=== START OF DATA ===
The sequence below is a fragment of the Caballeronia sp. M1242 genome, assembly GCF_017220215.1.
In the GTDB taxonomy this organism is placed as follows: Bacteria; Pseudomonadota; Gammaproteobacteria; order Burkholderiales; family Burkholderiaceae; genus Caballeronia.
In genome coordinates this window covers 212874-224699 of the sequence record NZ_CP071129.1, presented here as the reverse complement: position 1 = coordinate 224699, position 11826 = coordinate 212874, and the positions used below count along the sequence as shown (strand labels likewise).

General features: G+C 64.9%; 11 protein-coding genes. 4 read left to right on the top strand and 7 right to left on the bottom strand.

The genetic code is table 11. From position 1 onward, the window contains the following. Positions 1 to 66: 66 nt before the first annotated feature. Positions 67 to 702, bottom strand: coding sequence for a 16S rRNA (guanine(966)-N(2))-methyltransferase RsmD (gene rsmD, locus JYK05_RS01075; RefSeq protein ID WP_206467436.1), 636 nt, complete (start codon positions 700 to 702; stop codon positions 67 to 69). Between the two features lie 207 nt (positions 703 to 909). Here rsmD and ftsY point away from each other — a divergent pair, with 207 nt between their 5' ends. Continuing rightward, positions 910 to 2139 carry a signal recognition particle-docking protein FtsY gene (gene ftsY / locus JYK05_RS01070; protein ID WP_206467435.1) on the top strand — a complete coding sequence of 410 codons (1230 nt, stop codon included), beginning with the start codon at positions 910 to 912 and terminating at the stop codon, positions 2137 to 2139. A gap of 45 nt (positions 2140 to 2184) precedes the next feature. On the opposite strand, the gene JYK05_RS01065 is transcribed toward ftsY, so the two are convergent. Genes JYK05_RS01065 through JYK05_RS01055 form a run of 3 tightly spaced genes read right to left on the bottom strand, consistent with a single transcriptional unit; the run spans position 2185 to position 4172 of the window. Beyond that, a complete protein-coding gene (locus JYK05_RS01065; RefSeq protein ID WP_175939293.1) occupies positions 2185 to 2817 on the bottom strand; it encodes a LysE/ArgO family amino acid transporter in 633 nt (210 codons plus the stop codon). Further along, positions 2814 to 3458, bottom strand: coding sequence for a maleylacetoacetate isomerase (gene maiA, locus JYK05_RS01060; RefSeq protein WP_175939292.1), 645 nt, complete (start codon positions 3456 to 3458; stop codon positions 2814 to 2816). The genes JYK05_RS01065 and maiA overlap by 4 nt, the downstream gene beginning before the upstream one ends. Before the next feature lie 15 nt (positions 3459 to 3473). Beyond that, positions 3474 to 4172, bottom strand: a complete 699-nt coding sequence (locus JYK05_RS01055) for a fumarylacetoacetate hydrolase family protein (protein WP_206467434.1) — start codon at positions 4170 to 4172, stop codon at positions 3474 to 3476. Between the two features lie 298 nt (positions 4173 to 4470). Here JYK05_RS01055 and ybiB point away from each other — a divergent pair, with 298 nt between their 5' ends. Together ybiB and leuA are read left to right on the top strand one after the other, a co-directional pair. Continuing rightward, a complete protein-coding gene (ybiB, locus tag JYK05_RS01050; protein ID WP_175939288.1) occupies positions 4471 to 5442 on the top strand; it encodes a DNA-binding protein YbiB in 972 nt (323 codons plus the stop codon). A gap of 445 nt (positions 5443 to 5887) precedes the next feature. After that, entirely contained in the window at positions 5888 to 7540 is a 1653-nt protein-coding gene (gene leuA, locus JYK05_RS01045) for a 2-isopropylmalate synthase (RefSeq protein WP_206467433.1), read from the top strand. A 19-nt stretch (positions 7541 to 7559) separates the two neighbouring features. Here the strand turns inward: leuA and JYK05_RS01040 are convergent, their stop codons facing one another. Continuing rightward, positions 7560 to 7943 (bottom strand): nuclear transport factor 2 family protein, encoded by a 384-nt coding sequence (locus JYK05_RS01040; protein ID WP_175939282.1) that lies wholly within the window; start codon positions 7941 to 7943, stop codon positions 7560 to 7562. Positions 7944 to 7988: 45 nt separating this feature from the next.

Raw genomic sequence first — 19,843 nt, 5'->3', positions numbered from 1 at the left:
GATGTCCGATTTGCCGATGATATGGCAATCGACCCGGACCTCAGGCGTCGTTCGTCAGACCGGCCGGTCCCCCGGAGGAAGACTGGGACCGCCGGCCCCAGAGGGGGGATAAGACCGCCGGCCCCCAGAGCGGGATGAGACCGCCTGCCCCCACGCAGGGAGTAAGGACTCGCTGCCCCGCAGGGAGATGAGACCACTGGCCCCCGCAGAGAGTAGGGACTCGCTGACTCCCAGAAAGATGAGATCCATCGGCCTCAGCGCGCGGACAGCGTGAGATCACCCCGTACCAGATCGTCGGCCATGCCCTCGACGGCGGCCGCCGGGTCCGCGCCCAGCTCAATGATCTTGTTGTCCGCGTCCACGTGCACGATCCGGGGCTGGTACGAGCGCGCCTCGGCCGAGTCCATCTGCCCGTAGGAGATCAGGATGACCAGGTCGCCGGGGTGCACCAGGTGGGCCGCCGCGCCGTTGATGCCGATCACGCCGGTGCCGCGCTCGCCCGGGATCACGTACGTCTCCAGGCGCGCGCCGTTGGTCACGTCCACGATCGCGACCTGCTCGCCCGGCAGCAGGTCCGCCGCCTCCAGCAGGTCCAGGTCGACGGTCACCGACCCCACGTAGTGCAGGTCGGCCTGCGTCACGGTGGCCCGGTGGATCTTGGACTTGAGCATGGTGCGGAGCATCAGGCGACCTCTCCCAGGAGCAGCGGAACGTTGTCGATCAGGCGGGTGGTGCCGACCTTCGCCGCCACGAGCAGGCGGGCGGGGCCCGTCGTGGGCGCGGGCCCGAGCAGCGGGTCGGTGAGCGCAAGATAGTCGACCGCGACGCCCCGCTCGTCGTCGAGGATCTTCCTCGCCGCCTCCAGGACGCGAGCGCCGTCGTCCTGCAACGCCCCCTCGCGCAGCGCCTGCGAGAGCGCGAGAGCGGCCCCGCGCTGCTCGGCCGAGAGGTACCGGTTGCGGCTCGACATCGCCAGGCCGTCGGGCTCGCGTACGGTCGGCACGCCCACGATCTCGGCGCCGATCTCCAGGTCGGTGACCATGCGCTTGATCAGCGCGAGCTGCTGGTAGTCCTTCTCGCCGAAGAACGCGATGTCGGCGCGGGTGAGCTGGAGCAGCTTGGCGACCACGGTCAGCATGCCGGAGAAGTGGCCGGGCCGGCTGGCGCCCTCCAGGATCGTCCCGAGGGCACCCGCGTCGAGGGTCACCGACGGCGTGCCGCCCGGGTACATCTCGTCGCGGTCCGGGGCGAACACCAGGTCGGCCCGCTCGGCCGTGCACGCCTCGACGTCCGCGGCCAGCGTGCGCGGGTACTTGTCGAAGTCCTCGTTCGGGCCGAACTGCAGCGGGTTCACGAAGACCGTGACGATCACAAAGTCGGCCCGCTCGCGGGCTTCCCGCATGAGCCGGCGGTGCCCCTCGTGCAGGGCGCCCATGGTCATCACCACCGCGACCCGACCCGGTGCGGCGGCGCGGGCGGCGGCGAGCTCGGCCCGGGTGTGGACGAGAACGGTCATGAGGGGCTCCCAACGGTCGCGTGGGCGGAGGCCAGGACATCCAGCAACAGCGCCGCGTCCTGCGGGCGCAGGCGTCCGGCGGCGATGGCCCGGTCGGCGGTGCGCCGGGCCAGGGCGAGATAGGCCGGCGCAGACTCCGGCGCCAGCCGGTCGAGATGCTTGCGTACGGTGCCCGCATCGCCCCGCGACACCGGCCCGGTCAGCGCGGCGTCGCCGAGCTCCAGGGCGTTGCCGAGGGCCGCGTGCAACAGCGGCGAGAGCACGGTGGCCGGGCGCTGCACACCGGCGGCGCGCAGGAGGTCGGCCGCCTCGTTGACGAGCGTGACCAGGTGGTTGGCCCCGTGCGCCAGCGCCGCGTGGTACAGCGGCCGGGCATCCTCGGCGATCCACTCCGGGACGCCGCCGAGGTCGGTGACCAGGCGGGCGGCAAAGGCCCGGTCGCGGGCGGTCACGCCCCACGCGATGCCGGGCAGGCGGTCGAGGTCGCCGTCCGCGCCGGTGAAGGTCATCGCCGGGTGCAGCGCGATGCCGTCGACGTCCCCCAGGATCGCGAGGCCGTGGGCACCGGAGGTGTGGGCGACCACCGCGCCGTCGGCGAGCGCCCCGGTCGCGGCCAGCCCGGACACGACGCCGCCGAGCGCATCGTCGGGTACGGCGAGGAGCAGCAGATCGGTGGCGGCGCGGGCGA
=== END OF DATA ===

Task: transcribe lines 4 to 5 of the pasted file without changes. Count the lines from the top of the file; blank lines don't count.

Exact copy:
General features: G+C 64.9%; 11 protein-coding genes. 4 read left to right on the top strand and 7 right to left on the bottom strand.

The genetic code is table 11. From position 1 onward, the window contains the following. Positions 1 to 66: 66 nt before the first annotated feature. Positions 67 to 702, bottom strand: coding sequence for a 16S rRNA (guanine(966)-N(2))-methyltransferase RsmD (gene rsmD, locus JYK05_RS01075; RefSeq protein ID WP_206467436.1), 636 nt, complete (start codon positions 700 to 702; stop codon positions 67 to 69). Between the two features lie 207 nt (positions 703 to 909). Here rsmD and ftsY point away from each other — a divergent pair, with 207 nt between their 5' ends. Continuing rightward, positions 910 to 2139 carry a signal recognition particle-docking protein FtsY gene (gene ftsY / locus JYK05_RS01070; protein ID WP_206467435.1) on the top strand — a complete coding sequence of 410 codons (1230 nt, stop codon included), beginning with the start codon at positions 910 to 912 and terminating at the stop codon, positions 2137 to 2139. A gap of 45 nt (positions 2140 to 2184) precedes the next feature. On the opposite strand, the gene JYK05_RS01065 is transcribed toward ftsY, so the two are convergent. Genes JYK05_RS01065 through JYK05_RS01055 form a run of 3 tightly spaced genes read right to left on the bottom strand, consistent with a single transcriptional unit; the run spans position 2185 to position 4172 of the window. Beyond that, a complete protein-coding gene (locus JYK05_RS01065; RefSeq protein ID WP_175939293.1) occupies positions 2185 to 2817 on the bottom strand; it encodes a LysE/ArgO family amino acid transporter in 633 nt (210 codons plus the stop codon). Further along, positions 2814 to 3458, bottom strand: coding sequence for a maleylacetoacetate isomerase (gene maiA, locus JYK05_RS01060; RefSeq protein WP_175939292.1), 645 nt, complete (start codon positions 3456 to 3458; stop codon positions 2814 to 2816). The genes JYK05_RS01065 and maiA overlap by 4 nt, the downstream gene beginning before the upstream one ends. Before the next feature lie 15 nt (positions 3459 to 3473). Beyond that, positions 3474 to 4172, bottom strand: a complete 699-nt coding sequence (locus JYK05_RS01055) for a fumarylacetoacetate hydrolase family protein (protein WP_206467434.1) — start codon at positions 4170 to 4172, stop codon at positions 3474 to 3476. Between the two features lie 298 nt (positions 4173 to 4470). Here JYK05_RS01055 and ybiB point away from each other — a divergent pair, with 298 nt between their 5' ends. Together ybiB and leuA are read left to right on the top strand one after the other, a co-directional pair. Continuing rightward, a complete protein-coding gene (ybiB, locus tag JYK05_RS01050; protein ID WP_175939288.1) occupies positions 4471 to 5442 on the top strand; it encodes a DNA-binding protein YbiB in 972 nt (323 codons plus the stop codon). A gap of 445 nt (positions 5443 to 5887) precedes the next feature. After that, entirely contained in the window at positions 5888 to 7540 is a 1653-nt protein-coding gene (gene leuA, locus JYK05_RS01045) for a 2-isopropylmalate synthase (RefSeq protein WP_206467433.1), read from the top strand. A 19-nt stretch (positions 7541 to 7559) separates the two neighbouring features. Here the strand turns inward: leuA and JYK05_RS01040 are convergent, their stop codons facing one another. Continuing rightward, positions 7560 to 7943 (bottom strand): nuclear transport factor 2 family protein, encoded by a 384-nt coding sequence (locus JYK05_RS01040; protein ID WP_175939282.1) that lies wholly within the window; start codon positions 7941 to 7943, stop codon positions 7560 to 7562. Positions 7944 to 7988: 45 nt separating this feature from the next.